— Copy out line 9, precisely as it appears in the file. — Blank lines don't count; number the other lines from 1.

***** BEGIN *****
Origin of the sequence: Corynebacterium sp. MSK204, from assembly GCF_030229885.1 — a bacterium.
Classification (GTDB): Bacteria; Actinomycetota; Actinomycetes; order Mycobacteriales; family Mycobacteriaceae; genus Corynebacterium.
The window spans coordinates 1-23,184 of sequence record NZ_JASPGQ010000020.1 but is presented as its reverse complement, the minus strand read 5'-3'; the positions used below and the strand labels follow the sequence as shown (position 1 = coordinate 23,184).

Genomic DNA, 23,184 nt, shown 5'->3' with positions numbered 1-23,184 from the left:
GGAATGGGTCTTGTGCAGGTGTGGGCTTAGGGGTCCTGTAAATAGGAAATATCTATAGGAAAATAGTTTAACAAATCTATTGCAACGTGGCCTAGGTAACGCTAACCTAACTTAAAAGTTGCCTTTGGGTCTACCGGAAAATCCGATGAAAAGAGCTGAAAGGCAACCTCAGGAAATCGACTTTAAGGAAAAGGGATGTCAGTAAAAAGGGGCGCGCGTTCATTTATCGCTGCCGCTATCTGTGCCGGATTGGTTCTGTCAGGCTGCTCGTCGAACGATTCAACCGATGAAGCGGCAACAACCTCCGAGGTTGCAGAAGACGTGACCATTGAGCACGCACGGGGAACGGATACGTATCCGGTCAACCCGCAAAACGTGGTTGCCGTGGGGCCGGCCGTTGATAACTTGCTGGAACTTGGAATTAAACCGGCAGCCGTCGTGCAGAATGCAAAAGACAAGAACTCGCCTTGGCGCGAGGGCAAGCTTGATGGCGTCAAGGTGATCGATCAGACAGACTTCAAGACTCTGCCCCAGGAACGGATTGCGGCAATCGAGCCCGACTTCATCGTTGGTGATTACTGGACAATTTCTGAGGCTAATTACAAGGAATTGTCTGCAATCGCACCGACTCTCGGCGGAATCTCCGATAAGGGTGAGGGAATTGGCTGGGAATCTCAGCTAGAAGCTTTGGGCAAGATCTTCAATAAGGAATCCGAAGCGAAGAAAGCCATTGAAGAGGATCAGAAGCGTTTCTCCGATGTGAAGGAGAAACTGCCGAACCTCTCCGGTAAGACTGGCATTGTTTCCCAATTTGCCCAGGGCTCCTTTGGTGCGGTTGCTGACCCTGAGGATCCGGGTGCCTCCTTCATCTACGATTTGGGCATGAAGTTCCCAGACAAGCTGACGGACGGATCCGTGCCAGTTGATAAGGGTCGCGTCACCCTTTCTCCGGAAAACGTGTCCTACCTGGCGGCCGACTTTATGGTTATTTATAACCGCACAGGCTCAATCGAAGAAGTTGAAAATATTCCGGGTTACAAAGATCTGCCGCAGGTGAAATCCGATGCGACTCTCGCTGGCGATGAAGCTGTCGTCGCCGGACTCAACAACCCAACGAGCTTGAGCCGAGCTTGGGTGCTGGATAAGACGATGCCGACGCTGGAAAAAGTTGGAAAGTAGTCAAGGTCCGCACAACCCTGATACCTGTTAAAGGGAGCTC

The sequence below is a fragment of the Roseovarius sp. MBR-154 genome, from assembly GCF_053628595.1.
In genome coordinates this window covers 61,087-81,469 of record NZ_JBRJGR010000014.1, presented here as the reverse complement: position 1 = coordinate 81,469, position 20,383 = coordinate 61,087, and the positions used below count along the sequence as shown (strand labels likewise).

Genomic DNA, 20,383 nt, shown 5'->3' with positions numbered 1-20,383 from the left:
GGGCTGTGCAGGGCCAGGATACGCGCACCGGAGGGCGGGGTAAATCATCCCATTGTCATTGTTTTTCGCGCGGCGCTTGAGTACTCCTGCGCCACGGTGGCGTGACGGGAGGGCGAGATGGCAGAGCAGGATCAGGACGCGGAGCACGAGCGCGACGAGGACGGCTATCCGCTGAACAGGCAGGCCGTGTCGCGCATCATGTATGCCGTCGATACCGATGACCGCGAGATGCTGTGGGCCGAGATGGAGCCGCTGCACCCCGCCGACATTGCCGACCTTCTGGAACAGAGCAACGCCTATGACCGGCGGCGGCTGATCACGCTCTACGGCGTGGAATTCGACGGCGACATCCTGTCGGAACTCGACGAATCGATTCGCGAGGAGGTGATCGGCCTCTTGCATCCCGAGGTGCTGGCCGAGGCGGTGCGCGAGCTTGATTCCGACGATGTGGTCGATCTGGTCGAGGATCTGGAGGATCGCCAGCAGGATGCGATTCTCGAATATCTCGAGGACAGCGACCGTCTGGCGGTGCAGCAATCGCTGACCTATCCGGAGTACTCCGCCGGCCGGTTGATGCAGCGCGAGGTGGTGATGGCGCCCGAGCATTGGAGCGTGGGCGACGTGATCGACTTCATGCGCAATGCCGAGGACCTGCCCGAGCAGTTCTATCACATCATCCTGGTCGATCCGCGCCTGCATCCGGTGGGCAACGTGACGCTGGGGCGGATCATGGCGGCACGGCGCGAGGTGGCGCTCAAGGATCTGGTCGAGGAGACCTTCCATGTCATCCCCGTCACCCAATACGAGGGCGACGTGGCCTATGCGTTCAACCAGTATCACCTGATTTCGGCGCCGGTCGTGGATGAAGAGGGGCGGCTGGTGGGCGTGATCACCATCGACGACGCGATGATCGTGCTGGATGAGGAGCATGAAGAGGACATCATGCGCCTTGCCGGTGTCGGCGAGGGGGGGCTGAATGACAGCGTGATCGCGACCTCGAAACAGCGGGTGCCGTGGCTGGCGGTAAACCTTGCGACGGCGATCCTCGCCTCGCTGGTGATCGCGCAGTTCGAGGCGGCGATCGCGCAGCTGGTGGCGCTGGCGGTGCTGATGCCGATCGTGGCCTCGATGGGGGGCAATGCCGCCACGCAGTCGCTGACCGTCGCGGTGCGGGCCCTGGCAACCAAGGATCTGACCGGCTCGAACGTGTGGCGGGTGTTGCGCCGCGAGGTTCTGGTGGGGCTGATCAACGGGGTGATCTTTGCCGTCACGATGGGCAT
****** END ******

GGGCTGTGCAGGGCCAGGATACGCGCACCGGAGGGCGGGGTAAATCATCCCATTGTCATTGTTTTTCGCGCGGCGCTTGAGTACTCCTGCGCCACGGTGGCGTGACGGGAGGGCGAGATGGCAGAGCAGGATCAGGACGCGGAGCACGAGCGCGACGAGGACGGCTATCCGCTGAACAGGCAGGCCGTGTCGCGCATCATGTATGCCGTCGATACCGATGACCGCGAGATGCTGTGGGCCGAGATGGAGCCGCTGCACCCCGCCGACATTGCCGACCTTCTGGAACAGAGCAACGCCTATGACCGGCGGCGGCTGATCACGCTCTACGGCGTGGAATTCGACGGCGACATCCTGTCGGAACTCGACGAATCGATTCGCGAGGAGGTGATCGGCCTCTTGCATCCCGAGGTGCTGGCCGAGGCGGTGCGCGAGCTTGATTCCGACGATGTGGTCGATCTGGTCGAGGATCTGGAGGATCGCCAGCAGGATGCGATTCTCGAATATCTCGAGGACAGCGACCGTCTGGCGGTGCAGCAATCGCTGACCTATCCGGAGTACTCCGCCGGCCGGTTGATGCAGCGCGAGGTGGTGATGGCGCCCGAGCATTGGAGCGTGGGCGACGTGATCGACTTCATGCGCAATGCCGAGGACCTGCCCGAGCAGTTCTATCACATCATCCTGGTCGATCCGCGCCTGCATCCGGTGGGCAACGTGACGCTGGGGCGGATCATGGCGGCACGGCGCGAGGTGGCGCTCAAGGATCTGGTCGAGGAGACCTTCCATGTCATCCCCGTCACCCAATACGAGGGCGACGTGGCCTATGCGTTCAACCAGTATCACCTGATTTCGGCGCCGGTCGTGGATGAAGAGGGGCGGCTGGTGGGCGTGATCACCATCGACGACGCGATGATCGTGCTGGATGAGGAGCATGAAGAGGACATCATGCGCCTTGCCGGTGTCGGCGAGGGGGGGCTGAATGACAGCGTGATCGCGACCTCGAAACAGCGGGTGCCGTGGCTGGCGGTAAACCTTGCGACGGCGATCCTCGCCTCGCTGGTGATCGCGCAGTTCGAGGCGGCGATCGCGCAGCTGGTGGCGCTGGCGGTGCTGATGCCGATCGTGGCCTCGATGGGGGGCAATGCCGCCACGCAGTCGCTGACCGTCGCGGTGCGGGCCCTGGCAACCAAGGATCTGACCGGCTCGAACGTGTGGCGGGTGTTGCGCCGCGAGGTTCTGGTGGGGCTGATCAACGGGGTGATCTTTGCCGTCACGATGGGCAT